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It is Doctype Declaration and is used to tell browser which standard should be used to parse the page.

Currently, this isn't so important (but still good to have), because most browsers and websites support and use HTML5. But in the past, there were many versions of HTML: HTML4, XHTML1, also with various variants, so it was important to tell browser how the page is written.

Additionally, it can be used with SVG images and MathML to tell browser how to parse it.

 

Not to mention that HTML4 and XHTML1 were more strict standards than what browsers would accept before, breaking some functionality that used to work (or work most of the time). Having a valid doctype (HTML4 or XHTML in different flavours, or HTML5 which is way simpler) tells the browser to follow those standards. This is called "standards mode".
If you omit the doctype, or if you provide an invalid doctype or one declaring HTML 3.2, the browser would (and probably will still) render your webpage using "quirks mode". In this mode, the browser renders the webpage close to how older browsers would render it. There are many tiny differences, causing a layout that worked in one browser to sometimes break in another browser that did follow the standard. Therefore, the reasoning was, to use the doctype to differentiate between those modes: if you know about the standard, you declare a doctype, and the browser will use standards mode to render your webpage. If your webpage is built for older browsers, it won't have a doctype, and the browser will do its best not to break it by following the old layout rules in quirks mode.

Now, Calin, this shift towards standards mode happened before you were born, so it's ancient history in web terms. Just be glad you don't have to use this monstrosity anymore: <!DOCTYPE html PUBLIC "-//W3C//DTD XHTML 1.0 Strict//EN" "http://www.w3.org/TR/xhtml1/DTD/xhtml1-strict.dtd">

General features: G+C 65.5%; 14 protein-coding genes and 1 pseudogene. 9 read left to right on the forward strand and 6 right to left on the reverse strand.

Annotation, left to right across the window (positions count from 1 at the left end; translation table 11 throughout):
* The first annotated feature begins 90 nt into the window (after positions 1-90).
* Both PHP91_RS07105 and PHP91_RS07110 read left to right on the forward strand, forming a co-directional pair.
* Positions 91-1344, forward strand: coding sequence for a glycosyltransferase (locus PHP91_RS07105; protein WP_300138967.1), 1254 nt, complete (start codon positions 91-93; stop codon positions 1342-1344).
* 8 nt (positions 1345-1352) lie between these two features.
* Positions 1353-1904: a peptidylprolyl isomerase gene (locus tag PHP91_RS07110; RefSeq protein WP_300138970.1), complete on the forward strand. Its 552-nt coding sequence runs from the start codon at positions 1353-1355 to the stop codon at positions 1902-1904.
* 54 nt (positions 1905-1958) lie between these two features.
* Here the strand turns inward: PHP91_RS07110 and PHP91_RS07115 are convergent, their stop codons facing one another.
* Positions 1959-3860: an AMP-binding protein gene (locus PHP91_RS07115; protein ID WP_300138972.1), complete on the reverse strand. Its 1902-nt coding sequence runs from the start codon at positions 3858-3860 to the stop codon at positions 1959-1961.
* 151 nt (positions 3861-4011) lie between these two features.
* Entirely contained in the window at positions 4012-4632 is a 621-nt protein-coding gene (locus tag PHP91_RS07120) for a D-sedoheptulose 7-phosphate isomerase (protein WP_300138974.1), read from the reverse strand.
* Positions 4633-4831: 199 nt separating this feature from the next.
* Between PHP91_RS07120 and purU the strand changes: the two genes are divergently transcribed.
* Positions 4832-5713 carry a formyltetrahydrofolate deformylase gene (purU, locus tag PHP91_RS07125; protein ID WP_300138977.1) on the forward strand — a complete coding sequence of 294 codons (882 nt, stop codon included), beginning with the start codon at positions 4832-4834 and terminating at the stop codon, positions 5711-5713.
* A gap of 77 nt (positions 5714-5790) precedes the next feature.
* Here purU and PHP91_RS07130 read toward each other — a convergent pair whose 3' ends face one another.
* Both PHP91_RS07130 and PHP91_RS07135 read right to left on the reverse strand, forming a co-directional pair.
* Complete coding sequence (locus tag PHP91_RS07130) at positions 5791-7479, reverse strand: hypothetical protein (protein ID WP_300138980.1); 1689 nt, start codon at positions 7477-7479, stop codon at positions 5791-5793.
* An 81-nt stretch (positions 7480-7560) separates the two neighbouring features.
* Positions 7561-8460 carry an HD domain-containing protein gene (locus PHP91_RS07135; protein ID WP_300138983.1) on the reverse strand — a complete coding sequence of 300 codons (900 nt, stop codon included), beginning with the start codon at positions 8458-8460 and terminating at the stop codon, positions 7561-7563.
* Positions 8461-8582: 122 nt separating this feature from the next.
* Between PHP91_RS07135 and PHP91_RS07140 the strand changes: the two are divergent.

Ok, but itsn't:

<! any text>

just a single line comment?

 

Comments are <!-- any text -->. But most browsers will also treat <! any text> as comment, although it isn't official syntax. From HTML5 standard:

Comments must have the following format:

  • The string <!--
  • Optionally, text, with the additional restriction that the text must not start with the string >, nor start with the string ->, nor contain the strings <!--, -->, or --!>, nor end with the string <!-.
  • The string -->

However, when there is a tag which qualifies a few conditions, browser will treat it as doctype declaration. Also from HTML5 standard:

A DOCTYPE must consist of the following components, in this order:

  • A string that is an ASCII case-insensitive match for the string <!DOCTYPE.
  • One or more space characters.
  • A string that is an ASCII case-insensitive match for the string html.
  • Optionally, a DOCTYPE legacy string.
  • Zero or more space characters.
  • A U+003E GREATER-THAN SIGN character (>).

Thanks, very simple, and informative, thanks for the help understand, so a summary would be, and IF I understood correctly;

<!My text>

is as much of a comment as

<!DOCTYPE html>

is doctype declaration?

Classic DEV Post from Aug 6 '19

What to put in your portfolio as a beginner web dev

PDS OWNER CALIN (Calin Baenen) profile image
I am a 13 (as of Oct 30 of 2019) yr/o developer (I have been developing mini-projects for 4, years now, since I was 9), who makes projects in languages like: Java, HTML, Python 3, JS, CSS, and C#.